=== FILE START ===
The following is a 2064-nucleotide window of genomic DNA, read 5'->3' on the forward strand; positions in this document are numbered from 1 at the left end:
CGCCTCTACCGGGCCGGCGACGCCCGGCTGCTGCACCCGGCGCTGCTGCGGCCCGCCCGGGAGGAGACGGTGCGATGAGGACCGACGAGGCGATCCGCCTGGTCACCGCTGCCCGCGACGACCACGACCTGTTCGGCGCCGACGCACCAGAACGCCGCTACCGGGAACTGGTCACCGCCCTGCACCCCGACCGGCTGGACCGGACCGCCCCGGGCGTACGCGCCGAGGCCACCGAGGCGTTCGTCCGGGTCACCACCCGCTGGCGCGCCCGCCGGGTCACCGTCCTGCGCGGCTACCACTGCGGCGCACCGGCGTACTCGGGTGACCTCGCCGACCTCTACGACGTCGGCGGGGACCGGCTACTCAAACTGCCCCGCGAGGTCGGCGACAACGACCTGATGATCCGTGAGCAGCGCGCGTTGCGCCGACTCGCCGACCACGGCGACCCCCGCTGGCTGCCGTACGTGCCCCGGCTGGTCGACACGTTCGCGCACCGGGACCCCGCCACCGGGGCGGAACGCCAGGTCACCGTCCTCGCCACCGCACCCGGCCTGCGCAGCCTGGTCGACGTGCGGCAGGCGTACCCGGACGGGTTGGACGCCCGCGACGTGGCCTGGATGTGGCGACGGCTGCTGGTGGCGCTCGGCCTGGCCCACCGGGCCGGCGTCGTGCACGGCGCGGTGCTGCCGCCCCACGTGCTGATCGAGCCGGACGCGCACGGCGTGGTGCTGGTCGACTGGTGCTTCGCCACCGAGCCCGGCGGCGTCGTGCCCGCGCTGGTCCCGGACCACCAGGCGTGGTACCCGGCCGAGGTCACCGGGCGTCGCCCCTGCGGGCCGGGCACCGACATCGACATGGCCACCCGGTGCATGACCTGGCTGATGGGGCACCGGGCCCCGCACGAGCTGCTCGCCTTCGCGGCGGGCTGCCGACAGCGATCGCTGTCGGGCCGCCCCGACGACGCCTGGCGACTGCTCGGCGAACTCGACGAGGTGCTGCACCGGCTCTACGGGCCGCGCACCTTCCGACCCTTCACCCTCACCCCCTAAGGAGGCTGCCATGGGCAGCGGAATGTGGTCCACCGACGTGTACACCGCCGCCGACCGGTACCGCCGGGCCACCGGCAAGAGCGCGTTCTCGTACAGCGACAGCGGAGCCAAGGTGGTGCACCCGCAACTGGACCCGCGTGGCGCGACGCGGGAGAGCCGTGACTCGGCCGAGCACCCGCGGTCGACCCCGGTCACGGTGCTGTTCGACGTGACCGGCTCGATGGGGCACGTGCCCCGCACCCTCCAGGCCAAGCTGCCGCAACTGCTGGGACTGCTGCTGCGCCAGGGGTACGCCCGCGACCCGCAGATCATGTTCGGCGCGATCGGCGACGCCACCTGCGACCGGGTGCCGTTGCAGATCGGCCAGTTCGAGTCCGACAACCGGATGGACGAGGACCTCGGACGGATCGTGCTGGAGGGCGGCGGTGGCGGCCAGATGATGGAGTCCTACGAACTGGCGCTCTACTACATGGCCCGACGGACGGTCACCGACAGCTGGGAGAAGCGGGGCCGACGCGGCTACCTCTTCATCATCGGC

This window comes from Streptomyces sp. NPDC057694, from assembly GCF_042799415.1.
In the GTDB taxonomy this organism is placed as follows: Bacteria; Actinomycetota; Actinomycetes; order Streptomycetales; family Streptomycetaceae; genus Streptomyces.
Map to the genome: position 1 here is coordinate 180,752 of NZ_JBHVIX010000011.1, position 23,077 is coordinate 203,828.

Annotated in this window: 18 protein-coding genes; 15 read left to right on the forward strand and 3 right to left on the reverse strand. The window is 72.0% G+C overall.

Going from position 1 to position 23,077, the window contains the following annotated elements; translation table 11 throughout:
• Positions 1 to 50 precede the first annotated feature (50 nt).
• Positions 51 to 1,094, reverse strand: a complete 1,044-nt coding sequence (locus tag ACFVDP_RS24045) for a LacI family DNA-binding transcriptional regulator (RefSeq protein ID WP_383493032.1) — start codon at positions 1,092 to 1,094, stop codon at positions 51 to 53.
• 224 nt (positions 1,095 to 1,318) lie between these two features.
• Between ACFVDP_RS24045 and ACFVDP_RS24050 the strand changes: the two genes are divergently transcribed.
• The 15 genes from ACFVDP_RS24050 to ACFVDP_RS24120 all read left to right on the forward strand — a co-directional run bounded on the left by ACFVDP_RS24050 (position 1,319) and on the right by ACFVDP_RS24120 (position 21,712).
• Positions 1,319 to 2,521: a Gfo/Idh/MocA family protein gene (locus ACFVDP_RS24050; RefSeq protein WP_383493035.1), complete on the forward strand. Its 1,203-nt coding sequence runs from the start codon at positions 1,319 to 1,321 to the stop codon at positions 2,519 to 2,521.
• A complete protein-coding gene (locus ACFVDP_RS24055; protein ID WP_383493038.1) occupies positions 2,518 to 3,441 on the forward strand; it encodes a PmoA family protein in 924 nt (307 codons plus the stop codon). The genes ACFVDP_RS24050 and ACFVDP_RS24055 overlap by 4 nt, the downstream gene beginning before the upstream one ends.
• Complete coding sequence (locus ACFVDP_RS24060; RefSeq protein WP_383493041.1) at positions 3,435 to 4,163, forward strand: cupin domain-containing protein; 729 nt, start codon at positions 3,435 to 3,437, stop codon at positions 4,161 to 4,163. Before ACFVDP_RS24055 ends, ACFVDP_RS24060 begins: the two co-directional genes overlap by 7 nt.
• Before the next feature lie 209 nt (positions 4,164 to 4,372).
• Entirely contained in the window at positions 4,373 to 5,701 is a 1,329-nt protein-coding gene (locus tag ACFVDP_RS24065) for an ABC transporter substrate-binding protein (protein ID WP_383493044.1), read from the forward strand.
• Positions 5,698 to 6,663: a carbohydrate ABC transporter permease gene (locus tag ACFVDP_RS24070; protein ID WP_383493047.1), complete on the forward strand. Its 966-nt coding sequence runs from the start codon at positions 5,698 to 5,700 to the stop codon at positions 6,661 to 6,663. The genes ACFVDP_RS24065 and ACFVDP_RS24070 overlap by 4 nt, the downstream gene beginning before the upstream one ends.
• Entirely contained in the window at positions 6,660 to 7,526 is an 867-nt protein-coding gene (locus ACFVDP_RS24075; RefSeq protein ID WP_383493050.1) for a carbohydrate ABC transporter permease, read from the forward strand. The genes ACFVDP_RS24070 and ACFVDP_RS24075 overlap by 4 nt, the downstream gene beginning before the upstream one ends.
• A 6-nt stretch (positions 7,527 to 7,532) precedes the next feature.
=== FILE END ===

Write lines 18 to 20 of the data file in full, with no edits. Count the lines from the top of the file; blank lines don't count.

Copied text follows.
• Positions 5,698 to 6,663: a carbohydrate ABC transporter permease gene (locus tag ACFVDP_RS24070; protein ID WP_383493047.1), complete on the forward strand. Its 966-nt coding sequence runs from the start codon at positions 5,698 to 5,700 to the stop codon at positions 6,661 to 6,663. The genes ACFVDP_RS24065 and ACFVDP_RS24070 overlap by 4 nt, the downstream gene beginning before the upstream one ends.
• Entirely contained in the window at positions 6,660 to 7,526 is an 867-nt protein-coding gene (locus ACFVDP_RS24075; RefSeq protein ID WP_383493050.1) for a carbohydrate ABC transporter permease, read from the forward strand. The genes ACFVDP_RS24070 and ACFVDP_RS24075 overlap by 4 nt, the downstream gene beginning before the upstream one ends.
• A 6-nt stretch (positions 7,527 to 7,532) precedes the next feature.